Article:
“You’re right, I always ask you,” I admitted.

His face softened.

“Well, it’s not fair.” His voice trailed off and his emotions intensified.

“You left me to take care of her when she was a tiny baby, and I was a wreck the whole time you were away because I didn’t feel like I was capable,” he said.

My mind flashed back to a memory. I was very young and home alone with my two brothers who were babies. I remembered the panic I had felt. I stood there looking up at him shocked by the realization that I had done the same thing to him that my mom had done to me.

“Tell me about it,” I murmured gently.

With deep emotion he recounted what he remembered. I moved closer to him.

“That’s awful. I should never have put you in that situation. My mom did the same thing to me. She thought I was more capable than my siblings, and she leaned heavily on me, depending on me for things I should never have been responsible for. I’m really sorry,” I admitted shakily.

Full of regret and pain from the hurt I had caused him, I resolved to make a change.

True Adorers

Remembering how I had felt as a child, and acknowledging my own anger and resentment toward my mom and siblings had helped me see the subtle ways I had unfairly leaned on him and avoided giving his brothers an opportunity to grow in responsibility. Worse, I began to see and accept that some of the tasks I had enlisted his help for were burdens meant for me or my husband to carry.

I made a concerted effort to split the responsibilities more fairly.

Our relationship improved, and as the pressure of responsibility was relieved, he felt less resentment towards his brothers.

Although conflicts continued to present opportunities for self-awareness, improved relationships increased my desire to squash my ego, extinguish the voice of accusations in my head, and accept and grow from my imperfections and mistakes.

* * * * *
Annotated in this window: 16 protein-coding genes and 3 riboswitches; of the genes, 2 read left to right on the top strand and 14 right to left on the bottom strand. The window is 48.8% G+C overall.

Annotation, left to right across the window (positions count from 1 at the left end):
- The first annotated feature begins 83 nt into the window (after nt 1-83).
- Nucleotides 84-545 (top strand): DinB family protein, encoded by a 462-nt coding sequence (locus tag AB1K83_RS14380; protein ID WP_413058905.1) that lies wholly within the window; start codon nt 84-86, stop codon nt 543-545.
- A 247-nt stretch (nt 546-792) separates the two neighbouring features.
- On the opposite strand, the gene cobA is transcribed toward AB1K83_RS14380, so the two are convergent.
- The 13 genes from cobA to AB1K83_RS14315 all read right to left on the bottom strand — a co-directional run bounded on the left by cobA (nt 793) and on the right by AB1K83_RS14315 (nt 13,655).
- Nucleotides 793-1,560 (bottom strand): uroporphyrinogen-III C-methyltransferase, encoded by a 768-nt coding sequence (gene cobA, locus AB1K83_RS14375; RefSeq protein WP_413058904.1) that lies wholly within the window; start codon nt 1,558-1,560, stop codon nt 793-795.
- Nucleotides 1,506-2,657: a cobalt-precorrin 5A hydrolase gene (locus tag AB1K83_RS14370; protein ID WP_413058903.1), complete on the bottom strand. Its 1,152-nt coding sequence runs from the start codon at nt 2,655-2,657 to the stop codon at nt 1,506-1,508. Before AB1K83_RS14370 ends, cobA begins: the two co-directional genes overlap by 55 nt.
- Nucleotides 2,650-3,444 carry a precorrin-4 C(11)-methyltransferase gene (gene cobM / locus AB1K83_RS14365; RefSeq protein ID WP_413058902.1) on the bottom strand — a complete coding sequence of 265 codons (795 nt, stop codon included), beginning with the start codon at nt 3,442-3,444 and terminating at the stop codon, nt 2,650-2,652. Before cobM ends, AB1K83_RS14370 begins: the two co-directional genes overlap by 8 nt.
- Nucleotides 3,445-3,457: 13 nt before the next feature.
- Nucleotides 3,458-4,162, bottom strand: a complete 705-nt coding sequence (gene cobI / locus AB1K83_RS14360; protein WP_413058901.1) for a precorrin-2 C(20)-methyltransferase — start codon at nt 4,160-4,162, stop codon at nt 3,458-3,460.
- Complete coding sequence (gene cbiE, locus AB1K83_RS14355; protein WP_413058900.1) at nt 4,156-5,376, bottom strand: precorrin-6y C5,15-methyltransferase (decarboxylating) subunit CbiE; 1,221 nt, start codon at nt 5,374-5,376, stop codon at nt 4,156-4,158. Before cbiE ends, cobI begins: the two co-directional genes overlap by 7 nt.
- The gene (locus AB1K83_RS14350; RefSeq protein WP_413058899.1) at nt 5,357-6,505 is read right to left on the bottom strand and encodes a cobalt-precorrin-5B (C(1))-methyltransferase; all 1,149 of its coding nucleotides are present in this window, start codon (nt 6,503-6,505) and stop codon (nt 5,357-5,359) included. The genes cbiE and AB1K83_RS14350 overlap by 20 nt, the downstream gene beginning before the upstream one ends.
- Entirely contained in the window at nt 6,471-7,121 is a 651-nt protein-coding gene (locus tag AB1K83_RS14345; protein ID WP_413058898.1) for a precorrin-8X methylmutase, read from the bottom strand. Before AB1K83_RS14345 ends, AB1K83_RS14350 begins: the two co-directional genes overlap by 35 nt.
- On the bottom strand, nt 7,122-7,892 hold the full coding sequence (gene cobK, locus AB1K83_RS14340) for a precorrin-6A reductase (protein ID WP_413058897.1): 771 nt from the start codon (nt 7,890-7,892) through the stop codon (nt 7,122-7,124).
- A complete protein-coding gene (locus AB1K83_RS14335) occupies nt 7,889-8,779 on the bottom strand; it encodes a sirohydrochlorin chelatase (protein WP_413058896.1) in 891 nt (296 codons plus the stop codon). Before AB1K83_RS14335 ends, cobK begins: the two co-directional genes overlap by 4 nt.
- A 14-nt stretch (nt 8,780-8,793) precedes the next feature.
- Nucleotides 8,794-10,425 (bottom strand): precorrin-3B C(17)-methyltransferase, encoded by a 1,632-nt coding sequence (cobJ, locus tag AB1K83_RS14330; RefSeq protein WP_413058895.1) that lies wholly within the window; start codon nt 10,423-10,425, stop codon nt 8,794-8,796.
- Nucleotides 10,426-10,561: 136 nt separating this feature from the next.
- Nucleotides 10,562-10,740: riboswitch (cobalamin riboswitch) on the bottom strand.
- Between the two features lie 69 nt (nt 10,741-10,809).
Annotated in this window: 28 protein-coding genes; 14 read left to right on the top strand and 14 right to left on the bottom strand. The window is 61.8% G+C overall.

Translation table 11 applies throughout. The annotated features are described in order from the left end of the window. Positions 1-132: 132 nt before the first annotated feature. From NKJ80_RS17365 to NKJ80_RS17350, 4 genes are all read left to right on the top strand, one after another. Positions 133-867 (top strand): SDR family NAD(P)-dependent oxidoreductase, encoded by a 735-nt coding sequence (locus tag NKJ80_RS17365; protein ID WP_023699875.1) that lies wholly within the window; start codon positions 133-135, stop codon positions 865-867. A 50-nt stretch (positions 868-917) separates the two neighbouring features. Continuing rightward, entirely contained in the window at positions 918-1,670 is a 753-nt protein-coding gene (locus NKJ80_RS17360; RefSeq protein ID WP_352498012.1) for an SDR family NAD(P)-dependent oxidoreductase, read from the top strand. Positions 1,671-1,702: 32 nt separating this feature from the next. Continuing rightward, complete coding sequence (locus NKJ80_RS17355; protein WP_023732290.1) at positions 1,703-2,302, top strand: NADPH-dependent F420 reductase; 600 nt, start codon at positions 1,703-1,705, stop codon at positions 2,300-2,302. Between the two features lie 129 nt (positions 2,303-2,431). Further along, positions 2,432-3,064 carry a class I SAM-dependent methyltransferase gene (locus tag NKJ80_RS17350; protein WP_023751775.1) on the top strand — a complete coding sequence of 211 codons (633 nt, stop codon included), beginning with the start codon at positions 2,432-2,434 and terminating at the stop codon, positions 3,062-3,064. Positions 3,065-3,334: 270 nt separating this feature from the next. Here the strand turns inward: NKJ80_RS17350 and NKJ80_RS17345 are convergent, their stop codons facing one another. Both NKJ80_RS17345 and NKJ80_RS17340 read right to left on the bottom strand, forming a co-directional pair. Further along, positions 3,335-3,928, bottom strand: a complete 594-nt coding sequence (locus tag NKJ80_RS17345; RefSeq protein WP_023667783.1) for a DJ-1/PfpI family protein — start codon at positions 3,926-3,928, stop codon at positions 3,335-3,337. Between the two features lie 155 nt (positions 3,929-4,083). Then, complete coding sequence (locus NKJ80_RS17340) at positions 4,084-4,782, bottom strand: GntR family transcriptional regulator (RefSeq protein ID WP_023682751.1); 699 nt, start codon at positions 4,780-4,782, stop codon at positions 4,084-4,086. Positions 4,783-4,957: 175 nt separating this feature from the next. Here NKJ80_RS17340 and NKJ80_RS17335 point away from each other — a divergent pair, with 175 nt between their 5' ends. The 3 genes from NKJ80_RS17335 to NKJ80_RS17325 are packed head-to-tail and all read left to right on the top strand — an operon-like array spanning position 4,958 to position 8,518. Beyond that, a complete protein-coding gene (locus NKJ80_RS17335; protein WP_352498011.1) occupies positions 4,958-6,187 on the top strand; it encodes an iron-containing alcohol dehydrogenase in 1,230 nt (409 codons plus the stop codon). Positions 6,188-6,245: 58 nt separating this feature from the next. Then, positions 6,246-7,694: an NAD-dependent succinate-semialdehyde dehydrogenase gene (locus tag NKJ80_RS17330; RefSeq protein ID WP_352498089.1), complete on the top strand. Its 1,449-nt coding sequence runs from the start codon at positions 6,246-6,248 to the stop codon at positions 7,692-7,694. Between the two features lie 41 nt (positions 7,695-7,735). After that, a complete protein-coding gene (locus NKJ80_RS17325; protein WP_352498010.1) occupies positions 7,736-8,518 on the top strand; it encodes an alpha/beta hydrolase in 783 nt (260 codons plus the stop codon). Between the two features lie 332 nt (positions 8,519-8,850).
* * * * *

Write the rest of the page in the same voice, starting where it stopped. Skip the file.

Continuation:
One morning after Mass my sister-in-law approached me.

“I found a quote from a priest. I think it sums up what you mean when you say you are learning to move from a House of Shame to a House of Grace,” she said as she scrolled through her phone.

“Here, I found it,” she said.

“When the amount of your spirituality is equal to the amount of truth you can endure about yourself without escaping it, this is a sign of deep spirituality. That’s how transformation of the heart happens. Only Truth can set us free. And then we’ll be true adorers of the Lord. We will adore the Lord in spirit and in truth,” she said.

“Yes! That’s it,” I declared. “For so many years I thought all I needed was to know the truth of the Church. But there’s another truth I need. It’s a truth I can’t easily see or admit to in myself. It’s the battle within my heart and soul to live in a House of Grace rather than a House of Shame. And I can’t do it without Jesus.”

On the way home, I wondered where I had heard ‘Adore the Lord in spirit and in truth?’ As soon as I got home, I grabbed the Bible and found those exact words at the end of the Samaritan woman story. Chills ran down my spine. When Jesus exposed a personal truth about her to her, she acknowledged it instead of denying it, opening the floodgates of grace. “Come and see a man who told me everything I ever did. Could he be the Messiah?” (John 4:29)

My spiritual director was right. I am like the Samaritan woman.


Rosanne Pappas

Rosanne Pappas is an artist, author, and speaker. Pappas inspires others as she shares personal stories of God’s grace in her life. Married for over 35 years, she and her husband live in Florida, and they have four children.